If you’re hoping to enroll in one of the top physician assistant degree programs, you’re probably focusing a lot on the science courses you need to get into and excel in a PA graduate program. Although science coursework is your biggest educational priority as an undergraduate, you shouldn’t neglect your math studies, either. Although courses directly in the field of mathematics aren’t usually a part of the graduate PA curriculum, you need to have strong math skills for the classes in science and medicine that you will take. You will also use math in your future career, likely on a daily basis and in situations where the stakes are high. This doesn’t mean you will need to be a math whiz who loves the theories of advanced calculus, but it does mean you need to be competent and performing real-world mathematical calculations that pertain to the practice of medicine.
The High School Math Courses Future PA Students Should Take
If you already know you want to work as a physician assistant when you’re still in high school, it’s a great idea to start preparing for your career path early. Colleges typically like to see that applicants to undergraduate degree programs, especially those aiming to pursue majors in health or the sciences, take a considerable amount of college preparatory-level math classes. This may include classes in algebra, calculus, geometry and trigonometry.
Some students choose to take Advanced Placement (AP) courses during high school in both their math and science studies to give them a taste of what college-level coursework in these difficult subjects will be like, but AP coursework isn’t strictly required. You want to take difficult enough math and science courses in high school that they will challenge you and help you gain the skills you need to perform scientific calculations in your college studies.
You should also make sure you aren’t spreading yourself too thin by taking too many AP and advanced courses that your GPA suffers or you’re unable to focus on the other aspects of your application that also matter, like extracurricular activities and volunteer work.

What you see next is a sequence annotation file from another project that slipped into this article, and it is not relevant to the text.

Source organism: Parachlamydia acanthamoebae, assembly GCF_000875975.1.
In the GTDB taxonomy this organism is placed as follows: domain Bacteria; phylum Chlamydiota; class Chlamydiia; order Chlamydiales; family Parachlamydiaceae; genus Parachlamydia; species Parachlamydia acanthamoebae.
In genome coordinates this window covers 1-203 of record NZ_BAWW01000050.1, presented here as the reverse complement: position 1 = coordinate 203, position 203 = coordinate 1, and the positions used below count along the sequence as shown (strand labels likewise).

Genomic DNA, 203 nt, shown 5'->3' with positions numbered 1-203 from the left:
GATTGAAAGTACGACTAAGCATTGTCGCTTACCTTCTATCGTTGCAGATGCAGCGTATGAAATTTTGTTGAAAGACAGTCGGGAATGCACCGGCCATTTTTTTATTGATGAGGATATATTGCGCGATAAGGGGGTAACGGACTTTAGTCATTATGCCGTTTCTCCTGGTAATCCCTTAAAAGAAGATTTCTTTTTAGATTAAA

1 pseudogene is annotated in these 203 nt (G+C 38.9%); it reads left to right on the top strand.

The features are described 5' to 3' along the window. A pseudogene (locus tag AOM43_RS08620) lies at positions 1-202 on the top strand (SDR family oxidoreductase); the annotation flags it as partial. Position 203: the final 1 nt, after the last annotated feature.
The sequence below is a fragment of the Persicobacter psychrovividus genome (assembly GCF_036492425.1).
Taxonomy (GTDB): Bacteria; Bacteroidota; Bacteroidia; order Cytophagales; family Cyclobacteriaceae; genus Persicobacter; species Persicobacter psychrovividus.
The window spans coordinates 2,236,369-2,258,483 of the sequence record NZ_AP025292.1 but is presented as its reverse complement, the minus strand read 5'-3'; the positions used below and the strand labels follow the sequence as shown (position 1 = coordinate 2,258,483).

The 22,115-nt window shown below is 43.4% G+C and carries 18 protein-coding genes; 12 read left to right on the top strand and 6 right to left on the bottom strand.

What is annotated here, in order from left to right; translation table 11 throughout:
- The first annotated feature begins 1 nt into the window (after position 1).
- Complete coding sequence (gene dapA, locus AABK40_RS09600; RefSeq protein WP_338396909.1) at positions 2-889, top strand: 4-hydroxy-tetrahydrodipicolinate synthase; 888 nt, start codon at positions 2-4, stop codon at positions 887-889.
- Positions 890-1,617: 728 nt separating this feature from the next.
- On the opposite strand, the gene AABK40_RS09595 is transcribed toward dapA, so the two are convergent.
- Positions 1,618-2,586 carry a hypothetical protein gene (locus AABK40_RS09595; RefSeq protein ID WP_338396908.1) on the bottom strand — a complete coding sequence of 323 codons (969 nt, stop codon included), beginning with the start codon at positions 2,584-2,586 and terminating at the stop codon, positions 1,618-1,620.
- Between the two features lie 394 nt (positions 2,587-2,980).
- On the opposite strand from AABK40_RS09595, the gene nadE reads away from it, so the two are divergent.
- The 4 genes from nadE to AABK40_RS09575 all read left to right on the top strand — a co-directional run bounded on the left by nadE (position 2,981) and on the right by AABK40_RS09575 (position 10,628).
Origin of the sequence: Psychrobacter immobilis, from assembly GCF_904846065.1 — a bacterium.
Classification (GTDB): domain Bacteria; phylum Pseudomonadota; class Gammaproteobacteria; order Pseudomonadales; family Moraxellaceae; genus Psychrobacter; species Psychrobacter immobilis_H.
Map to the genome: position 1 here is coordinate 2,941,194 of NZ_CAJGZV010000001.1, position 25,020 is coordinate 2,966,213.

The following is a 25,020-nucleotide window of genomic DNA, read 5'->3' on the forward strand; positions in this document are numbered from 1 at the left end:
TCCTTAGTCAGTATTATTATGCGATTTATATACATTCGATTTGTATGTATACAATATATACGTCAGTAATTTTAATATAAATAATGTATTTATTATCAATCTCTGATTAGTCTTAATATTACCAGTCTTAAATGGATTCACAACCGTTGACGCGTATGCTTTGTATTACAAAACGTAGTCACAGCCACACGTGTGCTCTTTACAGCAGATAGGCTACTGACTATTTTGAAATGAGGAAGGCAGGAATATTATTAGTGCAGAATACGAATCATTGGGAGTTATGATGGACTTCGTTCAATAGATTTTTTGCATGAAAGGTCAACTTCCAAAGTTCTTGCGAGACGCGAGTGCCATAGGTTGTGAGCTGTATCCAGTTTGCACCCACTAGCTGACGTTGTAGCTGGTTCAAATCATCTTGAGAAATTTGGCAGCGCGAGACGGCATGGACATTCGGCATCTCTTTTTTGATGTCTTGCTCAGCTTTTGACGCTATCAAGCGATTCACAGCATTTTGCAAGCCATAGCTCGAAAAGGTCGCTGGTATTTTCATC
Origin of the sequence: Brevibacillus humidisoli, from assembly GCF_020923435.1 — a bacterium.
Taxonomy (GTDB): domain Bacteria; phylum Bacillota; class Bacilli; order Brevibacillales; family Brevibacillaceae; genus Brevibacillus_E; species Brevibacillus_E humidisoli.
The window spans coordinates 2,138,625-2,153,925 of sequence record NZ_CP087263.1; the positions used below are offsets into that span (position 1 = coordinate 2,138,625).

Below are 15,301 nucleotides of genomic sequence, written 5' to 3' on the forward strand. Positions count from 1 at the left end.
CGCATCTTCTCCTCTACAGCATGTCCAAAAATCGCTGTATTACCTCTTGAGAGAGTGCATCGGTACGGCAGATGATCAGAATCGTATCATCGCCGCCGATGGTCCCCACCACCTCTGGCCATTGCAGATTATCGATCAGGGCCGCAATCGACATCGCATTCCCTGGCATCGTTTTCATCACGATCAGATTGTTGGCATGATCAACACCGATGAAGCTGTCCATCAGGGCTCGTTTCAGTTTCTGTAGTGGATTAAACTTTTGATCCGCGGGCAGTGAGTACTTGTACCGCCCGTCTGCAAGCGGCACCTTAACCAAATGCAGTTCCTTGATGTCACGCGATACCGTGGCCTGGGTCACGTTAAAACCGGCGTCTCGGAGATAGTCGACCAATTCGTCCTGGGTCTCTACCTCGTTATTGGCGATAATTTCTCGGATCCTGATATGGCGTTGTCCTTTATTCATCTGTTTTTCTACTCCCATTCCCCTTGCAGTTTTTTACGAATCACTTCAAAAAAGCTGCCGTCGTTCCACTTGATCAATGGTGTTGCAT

Undergraduate Math Coursework for Aspiring Physician Assistants
The most common prerequisites for graduate physician assistant programs are all sciences, such as chemistry, biology and anatomy, according to the American Academy of PAs. That said, it’s not realistic to think you can avoid taking math courses entirely in college. Most master’s degree programs in physician assistant studies require at least one to two semesters of college-level math coursework. Even if they didn’t, most undergraduate degree programs of any major have general education requirements that include at least one math course. Additionally, you need some amount of competence in math to handle the scientific calculations used in chemistry and biology.
Not all graduate PA programs specify what type of math coursework they expect or prefer students to have taken. Master’s programs in physician assistant studies that have a preference most commonly look for students to have a background in statistics. Some students meet this requirement with an introductory statistics course, while others take statistics courses tailored to their academic interests, such as biostatistics, data science or statistics for psychological science. If the PA schools you most hope to attend don’t require statistics, you could choose another type of math to meet your requirements, such as pre-calculus, calculus, algebra, trigonometry or mathematical modeling.
Whatever math course or courses you choose to take, it’s important that you do well in them. Even if your PA school isn’t particular about which math class you complete, it will factor in your grades in math courses when looking at your overall math/science GPA.
Using Math in Your Physician Assistant Career
Math does play an important part in your work as a physician assistant, primarily when it comes to calculating the right dosages of medications. You may need to convert one unit of measurement to another, such as kilograms to pounds, when determining the right dosage of medication to give a patient, according to Math for Grownups. To prevent a patient from getting too much of a medication to be safe or too little to be effective, you need to carefully determine how often the patient should get the medication and at what dosage. In emergency situations in which the provider is trying to stabilize a patient who is not doing well, there is a lot of pressure to get these calculations done quickly as well as accurately.
The good news is that doing your job well as a physician assistant doesn’t require high-level theoretical calculus, only practical calculations. PAs routinely use calculators and computer programs to perform these calculations or to check their work.
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